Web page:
I am not a video producer. I am an executive producer, which means I solve the problems and pay the bills. While it was fun developing these projects, the greater fun for me is coaching churches who are launching small groups using these curriculum titles. It’s not about numbers. For me, it’s about an ordinary believer gathering a few friends around a user friendly curriculum and experiencing God using them to serve others. That’s why I do this every day.
What do you think about video curriculum?
By Allen White
The temptation to start new groups after Easter is fairly irresistible. Easter is by far the largest Sunday of the year. Why not launch groups from the largest crowd you’ll see all year? You might not see them again until Christmas.
But, there are three group killers after Easter: June, July and August. Why start groups in the Spring only to watch them die out over the Summer? It seems they would have a better chance of survival in the Fall.
I have to admit this is exactly what I used to think about launching groups off of Easter, but I had a change of heart once I discovered ways to sustain 80 percent of those new Spring groups in the Fall. Here’s what I’ve learned:
1. Groups Need a Next Step.
Most new groups do not have an opinion of what they want to study next. How many times has a new group leader presented a selection of curriculum to the group only to hear, “They all look good. Why don’t you pick one.” Happens almost every time.
Of course, the other factor here is the fact you invited folks to join a group for six weeks and not for the rest of their lives. For some strange reason, once the six weeks ends, they feel like their commitment is up – because it is.
The first time we launched groups in the Spring, we gathered the new leaders mid-way through the Spring study and invited them to join our next series which began on the second Sunday of October. Then, we held our breath. It’s a long stretch from mid-May to mid-October. October held a big surprise.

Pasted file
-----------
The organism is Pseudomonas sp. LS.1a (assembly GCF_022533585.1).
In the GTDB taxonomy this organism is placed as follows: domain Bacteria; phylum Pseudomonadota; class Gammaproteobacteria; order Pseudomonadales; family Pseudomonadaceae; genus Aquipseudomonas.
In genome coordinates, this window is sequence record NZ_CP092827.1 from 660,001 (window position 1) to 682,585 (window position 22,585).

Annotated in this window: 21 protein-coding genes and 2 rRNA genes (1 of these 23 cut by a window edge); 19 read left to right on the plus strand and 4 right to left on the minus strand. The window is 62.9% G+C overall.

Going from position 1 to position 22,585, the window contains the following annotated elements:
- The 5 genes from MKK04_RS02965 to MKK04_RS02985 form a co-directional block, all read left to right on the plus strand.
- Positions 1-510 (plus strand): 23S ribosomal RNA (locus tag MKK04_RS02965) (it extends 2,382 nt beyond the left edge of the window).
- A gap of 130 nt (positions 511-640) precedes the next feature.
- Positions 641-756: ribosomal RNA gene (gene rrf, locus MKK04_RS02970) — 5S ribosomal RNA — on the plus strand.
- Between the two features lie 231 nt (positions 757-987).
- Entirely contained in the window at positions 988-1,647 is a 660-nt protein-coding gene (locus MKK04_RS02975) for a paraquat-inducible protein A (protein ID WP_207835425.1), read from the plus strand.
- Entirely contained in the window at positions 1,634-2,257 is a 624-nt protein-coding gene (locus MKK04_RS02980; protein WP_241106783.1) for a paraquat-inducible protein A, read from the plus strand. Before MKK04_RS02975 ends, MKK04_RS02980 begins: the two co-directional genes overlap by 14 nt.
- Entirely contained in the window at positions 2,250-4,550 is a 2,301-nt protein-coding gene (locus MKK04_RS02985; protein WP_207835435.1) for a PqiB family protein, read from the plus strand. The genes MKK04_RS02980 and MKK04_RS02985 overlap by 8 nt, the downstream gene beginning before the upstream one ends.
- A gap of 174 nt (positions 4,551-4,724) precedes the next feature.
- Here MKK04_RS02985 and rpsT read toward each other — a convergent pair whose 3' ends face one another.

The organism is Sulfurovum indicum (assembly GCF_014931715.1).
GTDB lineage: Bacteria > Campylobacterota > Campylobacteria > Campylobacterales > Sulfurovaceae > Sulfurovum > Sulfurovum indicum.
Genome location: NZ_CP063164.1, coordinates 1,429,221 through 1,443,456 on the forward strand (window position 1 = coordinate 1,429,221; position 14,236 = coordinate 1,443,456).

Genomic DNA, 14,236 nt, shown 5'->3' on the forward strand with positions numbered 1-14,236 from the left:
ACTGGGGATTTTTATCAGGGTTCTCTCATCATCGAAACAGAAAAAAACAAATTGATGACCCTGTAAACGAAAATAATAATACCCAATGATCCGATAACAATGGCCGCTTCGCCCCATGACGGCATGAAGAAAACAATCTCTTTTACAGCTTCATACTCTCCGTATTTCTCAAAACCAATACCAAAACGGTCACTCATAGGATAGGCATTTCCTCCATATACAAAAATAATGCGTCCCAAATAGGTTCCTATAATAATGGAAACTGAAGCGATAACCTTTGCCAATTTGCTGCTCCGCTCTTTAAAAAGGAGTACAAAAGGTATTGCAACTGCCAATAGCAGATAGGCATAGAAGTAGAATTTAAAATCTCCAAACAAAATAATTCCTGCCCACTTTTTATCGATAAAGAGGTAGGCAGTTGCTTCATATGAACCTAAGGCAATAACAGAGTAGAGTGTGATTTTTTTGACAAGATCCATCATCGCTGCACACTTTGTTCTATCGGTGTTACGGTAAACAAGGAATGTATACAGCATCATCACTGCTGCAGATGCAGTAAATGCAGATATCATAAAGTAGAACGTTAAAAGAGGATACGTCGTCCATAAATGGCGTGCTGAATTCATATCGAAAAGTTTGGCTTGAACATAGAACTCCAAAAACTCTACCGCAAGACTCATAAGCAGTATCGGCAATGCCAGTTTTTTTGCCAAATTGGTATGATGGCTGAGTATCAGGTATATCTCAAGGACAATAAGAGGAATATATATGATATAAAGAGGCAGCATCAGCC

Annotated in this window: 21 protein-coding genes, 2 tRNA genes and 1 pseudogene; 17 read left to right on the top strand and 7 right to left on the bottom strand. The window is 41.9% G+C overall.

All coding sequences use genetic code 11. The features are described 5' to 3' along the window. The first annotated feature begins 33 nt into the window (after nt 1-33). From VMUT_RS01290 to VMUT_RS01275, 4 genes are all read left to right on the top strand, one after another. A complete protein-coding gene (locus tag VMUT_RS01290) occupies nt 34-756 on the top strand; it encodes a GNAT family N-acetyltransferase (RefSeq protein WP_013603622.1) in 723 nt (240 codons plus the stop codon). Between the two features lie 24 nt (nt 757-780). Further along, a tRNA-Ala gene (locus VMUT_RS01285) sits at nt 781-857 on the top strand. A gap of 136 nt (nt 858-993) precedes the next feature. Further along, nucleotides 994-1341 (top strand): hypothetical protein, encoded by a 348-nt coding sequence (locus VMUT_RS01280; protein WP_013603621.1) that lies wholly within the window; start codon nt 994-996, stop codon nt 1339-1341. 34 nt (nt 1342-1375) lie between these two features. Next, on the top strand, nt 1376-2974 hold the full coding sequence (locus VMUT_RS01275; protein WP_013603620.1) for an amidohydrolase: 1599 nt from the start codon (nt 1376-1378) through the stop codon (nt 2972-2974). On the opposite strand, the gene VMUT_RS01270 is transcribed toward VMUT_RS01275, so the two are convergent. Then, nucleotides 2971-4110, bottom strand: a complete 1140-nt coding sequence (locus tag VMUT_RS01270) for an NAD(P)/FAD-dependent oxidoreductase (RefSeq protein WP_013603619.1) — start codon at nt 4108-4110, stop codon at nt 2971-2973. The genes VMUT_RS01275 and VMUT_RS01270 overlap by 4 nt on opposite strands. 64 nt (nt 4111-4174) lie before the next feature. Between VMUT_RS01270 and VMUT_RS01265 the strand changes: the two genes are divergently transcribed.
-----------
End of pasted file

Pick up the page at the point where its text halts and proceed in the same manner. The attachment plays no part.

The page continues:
When we gathered groups in the Fall to give them a sneak peek at the Fall curriculum, 80 percent of the groups who started in the Spring were right there to join the Fall study. You could have knocked me over with a feather. By giving the groups a next step, even a huge step over four months, is key to helping groups sustain. If I hadn’t experienced this first hand, honestly, I wouldn’t have believed it.
2. Very Few People Take the Entire Summer Off.
Only a handful of folks spend the entire summer at the beach. For the rest of us, chances are we will miss more weekend services in the Summer than group meetings. Before the group hits Memorial Day ask everyone to bring their calendars. Then, find six dates during the Summer when the group can meet. You might choose a six session study or you might choose one of the options below.
The six dates probably won’t fit neatly in a row, but that’s okay. Even if the group can only meet once per month, it’s a great way to stay connected to group life, even if you don’t have a formal group meeting.
3. Summer is a Great Time to Recruit New People to Your Group.
You will find more neighbors outdoors during the Summer than any other time of year. With longer days and kids out of school, why not host a neighborhood block party with your group? Roll the barbecue grill out onto your driveway to grill a few hot dogs. Rent an inflatable bounce house for the kids. Bring plenty of lawn chairs. Maybe even have a little music. Invite everybody.
People will wonder by and join in before you know it. This is a great way to meet your neighbors, and maybe even invite them to your group. By putting the party in the front yard rather than the backyard, neighbors will come and see what’s going on.
4. Get Your Group Outside.
Group discussions don’t work so well outside. The neighbors haven’t agreed to confidentiality for what they hear over the backyard fence. Outdoor Bible studies usually don’t work, but there are plenty of other reasons to go outside.
Who does your group know who needs help? Plan a service day and help a neighbor. If you’re not aware of someone in need of help, go to wydopen.com and see if there’s a project in your area. Or, volunteer a day with Habitat for Humanity or another community organization.
Experiencing life together in a different setting will add depth and richness to your group. Once everyone sees the group in action, the dynamic of your meetings and studies will become dramatically different.
Summer shouldn’t be the death of small groups. In fact, June, July and August can breathe new life into both new and existing groups. With a little planning and a lot of flexibility, Summer could become the best time of year for group life.